– nipping; I generally try to encourage this but Shadow was being a little aggressive with it unless I’m too used to witnessing dogs interact than rabbits. Zelda nipped him on the back of his neck as she was about to hump him, he wasn’t happy with this.

        – not much humping; like above, Zelda tried but Shadow got annoyed and “dug” at her head, unsure what this means.

        – there was a groom stand off from what it sounds.

        – no thumping.

        – mostly lunging on Shadow’s part.

        – no chasing.

         

        Today.

        First I gave both some work for their food. I removed the rug from the bathroom and they both were a little freaked out about it, for the most part, they ignored each other. Zelda stance herself to lunge a few times when Shadow came to sniff but didn’t escalate to anything further. They were both being big babies over the floor that Shadow first came into my lap, and I was comforting him with pets, the same applied when I felt there might be tension growing. Zelda joined but he didn’t care. The only issue was when Shadow tried to shove himself into the spot Zelda claimed herself and it did cause a few small fights, I did my best to try to keep this session going by putting a dust pan between them and petting them when it seemed Shadow was getting needlessly annoyed about Zelda but didn’t escalate. Zelda took her turn on my lap and gave her a snuggle with lots of pets, Shadow didn’t care. There was a point where Zelda shoved herself behind Shadow and he didn’t care but in the end, he threw a fit about her either in the same space or being near him ( unsure if she tried to nip or hump him ). I did eventually end it as it kept happening and he did get two pieces of her fur, I don’t think she’s hurt but I’ll double check. I also tried to end it positively by snuggling them individually ( they don’t get jealous over person, thankfully ) and made them another toy/treat for stimulation while they’re in each other’s pens; Shadow in Zelda’s and Zelda in Shadow’s.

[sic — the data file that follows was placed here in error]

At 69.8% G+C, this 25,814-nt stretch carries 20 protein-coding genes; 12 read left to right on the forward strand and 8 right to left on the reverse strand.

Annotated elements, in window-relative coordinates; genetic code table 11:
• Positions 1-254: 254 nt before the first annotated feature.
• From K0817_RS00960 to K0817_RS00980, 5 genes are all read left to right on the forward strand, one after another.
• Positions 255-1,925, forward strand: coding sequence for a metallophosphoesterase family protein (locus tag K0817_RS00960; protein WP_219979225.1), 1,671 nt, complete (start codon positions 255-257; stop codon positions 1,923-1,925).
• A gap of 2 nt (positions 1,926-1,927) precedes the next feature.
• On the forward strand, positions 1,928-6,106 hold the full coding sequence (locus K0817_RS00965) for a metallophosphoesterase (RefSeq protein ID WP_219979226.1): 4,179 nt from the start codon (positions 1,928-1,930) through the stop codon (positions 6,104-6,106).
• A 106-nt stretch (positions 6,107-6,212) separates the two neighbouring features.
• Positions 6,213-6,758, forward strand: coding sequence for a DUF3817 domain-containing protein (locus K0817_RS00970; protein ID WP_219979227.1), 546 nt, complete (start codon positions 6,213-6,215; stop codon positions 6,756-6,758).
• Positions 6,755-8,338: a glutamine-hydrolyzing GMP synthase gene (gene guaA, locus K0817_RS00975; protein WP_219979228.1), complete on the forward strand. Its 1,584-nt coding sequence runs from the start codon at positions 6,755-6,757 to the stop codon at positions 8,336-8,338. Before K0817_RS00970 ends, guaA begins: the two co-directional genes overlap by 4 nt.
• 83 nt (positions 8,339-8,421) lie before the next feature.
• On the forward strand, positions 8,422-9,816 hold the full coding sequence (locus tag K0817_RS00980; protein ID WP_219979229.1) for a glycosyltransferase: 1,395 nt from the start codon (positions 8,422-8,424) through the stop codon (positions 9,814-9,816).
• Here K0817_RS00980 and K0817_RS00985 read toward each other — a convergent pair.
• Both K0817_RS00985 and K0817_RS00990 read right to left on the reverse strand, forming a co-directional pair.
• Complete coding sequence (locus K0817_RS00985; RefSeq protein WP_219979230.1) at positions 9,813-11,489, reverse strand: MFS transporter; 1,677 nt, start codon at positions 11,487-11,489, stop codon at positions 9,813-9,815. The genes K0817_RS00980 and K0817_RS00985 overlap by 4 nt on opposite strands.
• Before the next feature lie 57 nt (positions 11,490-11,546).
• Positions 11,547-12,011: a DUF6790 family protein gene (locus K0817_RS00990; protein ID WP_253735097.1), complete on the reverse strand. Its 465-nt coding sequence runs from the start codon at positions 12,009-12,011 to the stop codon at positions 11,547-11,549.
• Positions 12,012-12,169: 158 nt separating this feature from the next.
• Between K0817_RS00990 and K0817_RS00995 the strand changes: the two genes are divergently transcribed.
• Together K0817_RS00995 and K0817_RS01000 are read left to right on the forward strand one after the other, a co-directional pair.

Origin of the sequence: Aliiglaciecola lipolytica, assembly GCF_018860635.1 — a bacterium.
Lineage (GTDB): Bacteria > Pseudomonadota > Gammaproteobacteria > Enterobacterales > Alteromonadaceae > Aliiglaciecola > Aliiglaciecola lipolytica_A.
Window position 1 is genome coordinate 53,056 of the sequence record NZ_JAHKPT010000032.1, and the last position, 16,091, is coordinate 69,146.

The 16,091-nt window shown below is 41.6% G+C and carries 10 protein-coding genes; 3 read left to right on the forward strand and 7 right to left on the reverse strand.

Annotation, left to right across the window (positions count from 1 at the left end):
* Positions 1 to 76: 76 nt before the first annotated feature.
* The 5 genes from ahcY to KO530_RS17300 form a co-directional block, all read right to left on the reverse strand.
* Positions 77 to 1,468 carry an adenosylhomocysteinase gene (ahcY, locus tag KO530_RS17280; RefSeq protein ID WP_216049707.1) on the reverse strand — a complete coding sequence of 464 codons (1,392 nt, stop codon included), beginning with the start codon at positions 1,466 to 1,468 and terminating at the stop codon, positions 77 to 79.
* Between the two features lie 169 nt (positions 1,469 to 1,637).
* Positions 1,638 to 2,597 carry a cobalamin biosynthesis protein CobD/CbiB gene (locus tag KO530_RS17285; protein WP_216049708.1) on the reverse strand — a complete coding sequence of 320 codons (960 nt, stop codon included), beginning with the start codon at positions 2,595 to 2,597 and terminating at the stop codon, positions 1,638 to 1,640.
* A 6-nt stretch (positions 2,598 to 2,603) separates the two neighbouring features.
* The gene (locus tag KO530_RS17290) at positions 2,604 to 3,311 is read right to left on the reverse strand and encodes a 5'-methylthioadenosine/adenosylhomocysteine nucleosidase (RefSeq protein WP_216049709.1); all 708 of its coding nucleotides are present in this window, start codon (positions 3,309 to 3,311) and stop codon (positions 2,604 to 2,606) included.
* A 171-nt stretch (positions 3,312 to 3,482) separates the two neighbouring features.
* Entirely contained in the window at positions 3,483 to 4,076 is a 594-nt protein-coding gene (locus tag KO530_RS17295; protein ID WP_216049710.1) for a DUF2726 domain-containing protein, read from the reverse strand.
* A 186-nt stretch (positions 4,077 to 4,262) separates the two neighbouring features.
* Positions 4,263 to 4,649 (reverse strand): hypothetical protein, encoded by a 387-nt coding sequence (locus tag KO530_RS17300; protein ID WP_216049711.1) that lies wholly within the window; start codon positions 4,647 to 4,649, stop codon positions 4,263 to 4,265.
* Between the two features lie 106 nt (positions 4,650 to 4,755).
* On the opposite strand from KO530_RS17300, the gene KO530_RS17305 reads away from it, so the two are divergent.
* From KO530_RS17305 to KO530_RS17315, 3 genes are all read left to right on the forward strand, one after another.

• Buttercup Buns
      Participant
      3 posts Send Private Message

      Oh okay, perhaps I was misunderstood.

      If they are just nipping and thumping then you probably had the same problem as me. But thank you for keeping the panel thing in mind.


    • Buttercup Buns
      Participant
      3 posts Send Private Message

      I don’t think if they are doing that they are going to start a fight. You will know if they start fighting, trust me. I highly don’t recommend separating them with your hands or pushing them away from each other if they start fighting. It is likely you will get bitten. And it will HURT. Instead, separate them with something, like a plastic panel or a box. The plastic panels help a lot.

       

       


      • Wolfy
        Participant
        26 posts Send Private Message

        Yesterday a towel worked fine separating them when I felt uncomfortable with their interactions. Today I mostly utilized a dust pan because my male kept getting annoyed with my female trying to be in the same spot as him.

Viewing 11 reply threads
  • You must be logged in to reply to this topic.

Forum BONDING Bonding help